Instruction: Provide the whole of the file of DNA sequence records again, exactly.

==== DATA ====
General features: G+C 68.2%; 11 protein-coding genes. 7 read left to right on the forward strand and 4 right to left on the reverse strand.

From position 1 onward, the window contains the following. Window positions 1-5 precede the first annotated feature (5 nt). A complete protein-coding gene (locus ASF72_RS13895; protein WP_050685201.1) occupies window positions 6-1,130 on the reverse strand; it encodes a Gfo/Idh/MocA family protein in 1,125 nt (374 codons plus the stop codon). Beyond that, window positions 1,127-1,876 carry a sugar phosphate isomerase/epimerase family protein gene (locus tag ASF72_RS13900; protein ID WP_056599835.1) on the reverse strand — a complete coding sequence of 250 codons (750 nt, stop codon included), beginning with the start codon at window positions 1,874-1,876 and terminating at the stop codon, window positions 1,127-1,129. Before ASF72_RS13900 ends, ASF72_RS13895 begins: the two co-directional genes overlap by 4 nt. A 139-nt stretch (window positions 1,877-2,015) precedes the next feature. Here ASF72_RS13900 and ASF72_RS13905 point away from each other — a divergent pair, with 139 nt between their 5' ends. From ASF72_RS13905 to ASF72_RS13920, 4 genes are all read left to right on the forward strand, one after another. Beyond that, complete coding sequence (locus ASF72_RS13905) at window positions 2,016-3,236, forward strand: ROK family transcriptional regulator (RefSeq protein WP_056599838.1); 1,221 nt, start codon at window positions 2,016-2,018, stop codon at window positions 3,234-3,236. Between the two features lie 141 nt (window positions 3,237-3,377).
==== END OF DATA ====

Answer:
General features: G+C 68.2%; 11 protein-coding genes. 7 read left to right on the forward strand and 4 right to left on the reverse strand.

From position 1 onward, the window contains the following. Window positions 1-5 precede the first annotated feature (5 nt). A complete protein-coding gene (locus ASF72_RS13895; protein WP_050685201.1) occupies window positions 6-1,130 on the reverse strand; it encodes a Gfo/Idh/MocA family protein in 1,125 nt (374 codons plus the stop codon). Beyond that, window positions 1,127-1,876 carry a sugar phosphate isomerase/epimerase family protein gene (locus tag ASF72_RS13900; protein ID WP_056599835.1) on the reverse strand — a complete coding sequence of 250 codons (750 nt, stop codon included), beginning with the start codon at window positions 1,874-1,876 and terminating at the stop codon, window positions 1,127-1,129. Before ASF72_RS13900 ends, ASF72_RS13895 begins: the two co-directional genes overlap by 4 nt. A 139-nt stretch (window positions 1,877-2,015) precedes the next feature. Here ASF72_RS13900 and ASF72_RS13905 point away from each other — a divergent pair, with 139 nt between their 5' ends. From ASF72_RS13905 to ASF72_RS13920, 4 genes are all read left to right on the forward strand, one after another. Beyond that, complete coding sequence (locus ASF72_RS13905) at window positions 2,016-3,236, forward strand: ROK family transcriptional regulator (RefSeq protein WP_056599838.1); 1,221 nt, start codon at window positions 2,016-2,018, stop codon at window positions 3,234-3,236. Between the two features lie 141 nt (window positions 3,237-3,377).